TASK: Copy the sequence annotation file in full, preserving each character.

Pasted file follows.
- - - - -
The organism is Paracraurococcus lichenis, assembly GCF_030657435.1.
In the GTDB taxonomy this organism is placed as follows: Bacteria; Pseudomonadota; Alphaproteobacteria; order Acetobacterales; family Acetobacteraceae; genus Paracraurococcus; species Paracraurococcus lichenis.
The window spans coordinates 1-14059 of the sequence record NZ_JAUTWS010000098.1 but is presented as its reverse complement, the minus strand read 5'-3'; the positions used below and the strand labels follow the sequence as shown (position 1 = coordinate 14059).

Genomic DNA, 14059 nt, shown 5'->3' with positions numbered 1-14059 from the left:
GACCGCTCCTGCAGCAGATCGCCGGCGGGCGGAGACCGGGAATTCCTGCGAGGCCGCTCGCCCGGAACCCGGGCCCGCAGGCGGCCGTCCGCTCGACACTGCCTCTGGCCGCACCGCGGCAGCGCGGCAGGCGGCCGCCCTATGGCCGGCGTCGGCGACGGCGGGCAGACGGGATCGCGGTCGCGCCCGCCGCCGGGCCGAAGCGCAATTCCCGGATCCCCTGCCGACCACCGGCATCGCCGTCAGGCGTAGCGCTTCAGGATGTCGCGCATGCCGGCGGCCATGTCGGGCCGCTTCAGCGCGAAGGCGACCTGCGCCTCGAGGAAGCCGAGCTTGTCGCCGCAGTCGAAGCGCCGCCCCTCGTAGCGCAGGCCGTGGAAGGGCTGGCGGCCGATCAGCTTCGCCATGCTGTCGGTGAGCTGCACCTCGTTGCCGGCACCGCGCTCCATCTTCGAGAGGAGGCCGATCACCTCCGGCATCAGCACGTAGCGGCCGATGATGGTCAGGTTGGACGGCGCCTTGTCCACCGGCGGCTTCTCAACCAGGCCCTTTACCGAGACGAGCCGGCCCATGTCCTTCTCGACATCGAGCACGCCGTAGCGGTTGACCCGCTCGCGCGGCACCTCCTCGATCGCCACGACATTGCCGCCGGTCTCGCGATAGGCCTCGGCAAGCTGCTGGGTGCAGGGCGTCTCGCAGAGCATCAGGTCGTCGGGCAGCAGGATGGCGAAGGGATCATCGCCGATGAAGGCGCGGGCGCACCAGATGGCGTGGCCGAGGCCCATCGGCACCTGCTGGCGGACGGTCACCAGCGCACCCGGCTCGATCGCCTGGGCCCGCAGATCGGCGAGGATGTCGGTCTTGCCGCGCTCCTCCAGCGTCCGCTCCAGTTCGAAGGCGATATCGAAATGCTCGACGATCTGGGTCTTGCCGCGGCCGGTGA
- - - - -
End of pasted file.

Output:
The organism is Paracraurococcus lichenis, assembly GCF_030657435.1.
In the GTDB taxonomy this organism is placed as follows: Bacteria; Pseudomonadota; Alphaproteobacteria; order Acetobacterales; family Acetobacteraceae; genus Paracraurococcus; species Paracraurococcus lichenis.
The window spans coordinates 1-14059 of the sequence record NZ_JAUTWS010000098.1 but is presented as its reverse complement, the minus strand read 5'-3'; the positions used below and the strand labels follow the sequence as shown (position 1 = coordinate 14059).

Genomic DNA, 14059 nt, shown 5'->3' with positions numbered 1-14059 from the left:
GACCGCTCCTGCAGCAGATCGCCGGCGGGCGGAGACCGGGAATTCCTGCGAGGCCGCTCGCCCGGAACCCGGGCCCGCAGGCGGCCGTCCGCTCGACACTGCCTCTGGCCGCACCGCGGCAGCGCGGCAGGCGGCCGCCCTATGGCCGGCGTCGGCGACGGCGGGCAGACGGGATCGCGGTCGCGCCCGCCGCCGGGCCGAAGCGCAATTCCCGGATCCCCTGCCGACCACCGGCATCGCCGTCAGGCGTAGCGCTTCAGGATGTCGCGCATGCCGGCGGCCATGTCGGGCCGCTTCAGCGCGAAGGCGACCTGCGCCTCGAGGAAGCCGAGCTTGTCGCCGCAGTCGAAGCGCCGCCCCTCGTAGCGCAGGCCGTGGAAGGGCTGGCGGCCGATCAGCTTCGCCATGCTGTCGGTGAGCTGCACCTCGTTGCCGGCACCGCGCTCCATCTTCGAGAGGAGGCCGATCACCTCCGGCATCAGCACGTAGCGGCCGATGATGGTCAGGTTGGACGGCGCCTTGTCCACCGGCGGCTTCTCAACCAGGCCCTTTACCGAGACGAGCCGGCCCATGTCCTTCTCGACATCGAGCACGCCGTAGCGGTTGACCCGCTCGCGCGGCACCTCCTCGATCGCCACGACATTGCCGCCGGTCTCGCGATAGGCCTCGGCAAGCTGCTGGGTGCAGGGCGTCTCGCAGAGCATCAGGTCGTCGGGCAGCAGGATGGCGAAGGGATCATCGCCGATGAAGGCGCGGGCGCACCAGATGGCGTGGCCGAGGCCCATCGGCACCTGCTGGCGGACGGTCACCAGCGCACCCGGCTCGATCGCCTGGGCCCGCAGATCGGCGAGGATGTCGGTCTTGCCGCGCTCCTCCAGCGTCCGCTCCAGTTCGAAGGCGATATCGAAATGCTCGACGATCTGGGTCTTGCCGCGGCCGGTGA